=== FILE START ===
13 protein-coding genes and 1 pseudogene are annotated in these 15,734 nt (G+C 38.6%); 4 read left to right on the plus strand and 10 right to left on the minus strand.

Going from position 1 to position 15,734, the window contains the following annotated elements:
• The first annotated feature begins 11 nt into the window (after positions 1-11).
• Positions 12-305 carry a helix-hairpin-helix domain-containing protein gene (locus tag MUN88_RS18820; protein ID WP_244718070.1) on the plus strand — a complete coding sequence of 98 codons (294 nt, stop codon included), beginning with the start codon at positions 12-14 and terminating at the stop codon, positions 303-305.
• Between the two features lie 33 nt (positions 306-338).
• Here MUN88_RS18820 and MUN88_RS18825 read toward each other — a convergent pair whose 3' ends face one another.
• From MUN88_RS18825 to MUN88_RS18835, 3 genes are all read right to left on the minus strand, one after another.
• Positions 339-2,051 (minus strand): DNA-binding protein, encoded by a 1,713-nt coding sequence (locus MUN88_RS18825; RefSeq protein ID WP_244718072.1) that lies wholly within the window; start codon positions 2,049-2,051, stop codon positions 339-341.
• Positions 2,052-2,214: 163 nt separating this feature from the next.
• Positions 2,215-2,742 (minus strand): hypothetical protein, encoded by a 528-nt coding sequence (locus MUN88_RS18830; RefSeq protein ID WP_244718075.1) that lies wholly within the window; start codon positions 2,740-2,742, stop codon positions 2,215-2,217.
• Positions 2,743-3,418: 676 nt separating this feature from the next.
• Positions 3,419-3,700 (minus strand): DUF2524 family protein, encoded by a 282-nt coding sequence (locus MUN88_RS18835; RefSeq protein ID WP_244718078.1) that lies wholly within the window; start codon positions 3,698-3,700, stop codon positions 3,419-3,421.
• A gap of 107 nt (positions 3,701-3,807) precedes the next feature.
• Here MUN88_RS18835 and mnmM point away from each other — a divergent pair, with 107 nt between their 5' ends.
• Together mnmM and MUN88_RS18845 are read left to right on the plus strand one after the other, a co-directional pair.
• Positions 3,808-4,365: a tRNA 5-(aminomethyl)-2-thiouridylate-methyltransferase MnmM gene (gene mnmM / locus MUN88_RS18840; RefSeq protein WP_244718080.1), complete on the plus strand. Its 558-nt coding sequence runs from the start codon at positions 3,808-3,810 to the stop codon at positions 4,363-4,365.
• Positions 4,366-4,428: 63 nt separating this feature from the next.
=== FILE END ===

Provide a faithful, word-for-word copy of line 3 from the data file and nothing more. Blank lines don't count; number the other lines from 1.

• The first annotated feature begins 11 nt into the window (after positions 1-11).